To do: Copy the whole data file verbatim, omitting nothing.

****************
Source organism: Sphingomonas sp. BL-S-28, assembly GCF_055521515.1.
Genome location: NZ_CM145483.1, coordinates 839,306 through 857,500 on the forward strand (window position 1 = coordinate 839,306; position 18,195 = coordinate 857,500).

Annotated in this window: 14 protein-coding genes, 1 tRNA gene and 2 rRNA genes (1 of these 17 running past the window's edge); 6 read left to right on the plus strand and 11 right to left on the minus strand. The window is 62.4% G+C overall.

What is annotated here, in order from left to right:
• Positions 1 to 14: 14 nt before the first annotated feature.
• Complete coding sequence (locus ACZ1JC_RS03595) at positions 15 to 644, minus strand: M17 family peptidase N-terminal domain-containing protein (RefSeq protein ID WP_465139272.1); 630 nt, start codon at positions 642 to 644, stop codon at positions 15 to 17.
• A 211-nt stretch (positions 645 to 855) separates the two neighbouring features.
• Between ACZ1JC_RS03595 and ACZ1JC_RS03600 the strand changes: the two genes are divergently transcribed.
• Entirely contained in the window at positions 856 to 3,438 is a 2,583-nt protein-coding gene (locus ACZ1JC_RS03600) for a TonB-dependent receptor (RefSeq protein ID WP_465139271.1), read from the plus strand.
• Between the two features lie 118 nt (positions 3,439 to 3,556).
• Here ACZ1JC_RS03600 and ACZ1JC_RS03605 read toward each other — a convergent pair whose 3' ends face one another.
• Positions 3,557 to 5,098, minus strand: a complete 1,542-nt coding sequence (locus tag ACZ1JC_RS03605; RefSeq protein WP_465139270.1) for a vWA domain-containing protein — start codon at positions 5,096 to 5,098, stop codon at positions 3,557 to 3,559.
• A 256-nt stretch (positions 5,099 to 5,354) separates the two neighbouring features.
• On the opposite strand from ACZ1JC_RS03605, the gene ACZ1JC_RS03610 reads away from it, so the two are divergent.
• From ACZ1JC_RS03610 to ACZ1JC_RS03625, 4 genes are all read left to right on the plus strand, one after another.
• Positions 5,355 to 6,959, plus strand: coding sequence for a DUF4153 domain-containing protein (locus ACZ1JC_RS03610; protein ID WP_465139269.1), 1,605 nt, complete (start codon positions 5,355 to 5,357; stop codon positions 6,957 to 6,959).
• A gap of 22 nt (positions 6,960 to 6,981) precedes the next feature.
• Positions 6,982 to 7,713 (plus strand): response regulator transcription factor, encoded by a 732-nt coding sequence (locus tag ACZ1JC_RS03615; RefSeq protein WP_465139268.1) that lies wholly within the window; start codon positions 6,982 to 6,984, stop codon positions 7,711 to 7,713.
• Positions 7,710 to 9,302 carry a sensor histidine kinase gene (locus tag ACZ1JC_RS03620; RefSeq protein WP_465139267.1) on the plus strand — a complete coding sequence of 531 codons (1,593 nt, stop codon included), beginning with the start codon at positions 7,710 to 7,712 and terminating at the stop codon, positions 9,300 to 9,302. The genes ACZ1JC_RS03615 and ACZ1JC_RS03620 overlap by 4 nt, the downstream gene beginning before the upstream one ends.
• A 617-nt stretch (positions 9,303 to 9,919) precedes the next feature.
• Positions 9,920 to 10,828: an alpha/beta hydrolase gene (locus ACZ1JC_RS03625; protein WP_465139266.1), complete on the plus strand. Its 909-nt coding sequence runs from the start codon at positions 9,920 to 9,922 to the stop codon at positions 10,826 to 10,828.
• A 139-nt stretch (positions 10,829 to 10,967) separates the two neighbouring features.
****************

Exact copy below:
Source organism: Sphingomonas sp. BL-S-28, assembly GCF_055521515.1.
Genome location: NZ_CM145483.1, coordinates 839,306 through 857,500 on the forward strand (window position 1 = coordinate 839,306; position 18,195 = coordinate 857,500).

Annotated in this window: 14 protein-coding genes, 1 tRNA gene and 2 rRNA genes (1 of these 17 running past the window's edge); 6 read left to right on the plus strand and 11 right to left on the minus strand. The window is 62.4% G+C overall.

What is annotated here, in order from left to right:
• Positions 1 to 14: 14 nt before the first annotated feature.
• Complete coding sequence (locus ACZ1JC_RS03595) at positions 15 to 644, minus strand: M17 family peptidase N-terminal domain-containing protein (RefSeq protein ID WP_465139272.1); 630 nt, start codon at positions 642 to 644, stop codon at positions 15 to 17.
• A 211-nt stretch (positions 645 to 855) separates the two neighbouring features.
• Between ACZ1JC_RS03595 and ACZ1JC_RS03600 the strand changes: the two genes are divergently transcribed.
• Entirely contained in the window at positions 856 to 3,438 is a 2,583-nt protein-coding gene (locus ACZ1JC_RS03600) for a TonB-dependent receptor (RefSeq protein ID WP_465139271.1), read from the plus strand.
• Between the two features lie 118 nt (positions 3,439 to 3,556).
• Here ACZ1JC_RS03600 and ACZ1JC_RS03605 read toward each other — a convergent pair whose 3' ends face one another.
• Positions 3,557 to 5,098, minus strand: a complete 1,542-nt coding sequence (locus tag ACZ1JC_RS03605; RefSeq protein WP_465139270.1) for a vWA domain-containing protein — start codon at positions 5,096 to 5,098, stop codon at positions 3,557 to 3,559.
• A 256-nt stretch (positions 5,099 to 5,354) separates the two neighbouring features.
• On the opposite strand from ACZ1JC_RS03605, the gene ACZ1JC_RS03610 reads away from it, so the two are divergent.
• From ACZ1JC_RS03610 to ACZ1JC_RS03625, 4 genes are all read left to right on the plus strand, one after another.
• Positions 5,355 to 6,959, plus strand: coding sequence for a DUF4153 domain-containing protein (locus ACZ1JC_RS03610; protein ID WP_465139269.1), 1,605 nt, complete (start codon positions 5,355 to 5,357; stop codon positions 6,957 to 6,959).
• A gap of 22 nt (positions 6,960 to 6,981) precedes the next feature.
• Positions 6,982 to 7,713 (plus strand): response regulator transcription factor, encoded by a 732-nt coding sequence (locus tag ACZ1JC_RS03615; RefSeq protein WP_465139268.1) that lies wholly within the window; start codon positions 6,982 to 6,984, stop codon positions 7,711 to 7,713.
• Positions 7,710 to 9,302 carry a sensor histidine kinase gene (locus tag ACZ1JC_RS03620; RefSeq protein WP_465139267.1) on the plus strand — a complete coding sequence of 531 codons (1,593 nt, stop codon included), beginning with the start codon at positions 7,710 to 7,712 and terminating at the stop codon, positions 9,300 to 9,302. The genes ACZ1JC_RS03615 and ACZ1JC_RS03620 overlap by 4 nt, the downstream gene beginning before the upstream one ends.
• A 617-nt stretch (positions 9,303 to 9,919) precedes the next feature.
• Positions 9,920 to 10,828: an alpha/beta hydrolase gene (locus ACZ1JC_RS03625; protein WP_465139266.1), complete on the plus strand. Its 909-nt coding sequence runs from the start codon at positions 9,920 to 9,922 to the stop codon at positions 10,826 to 10,828.
• A 139-nt stretch (positions 10,829 to 10,967) separates the two neighbouring features.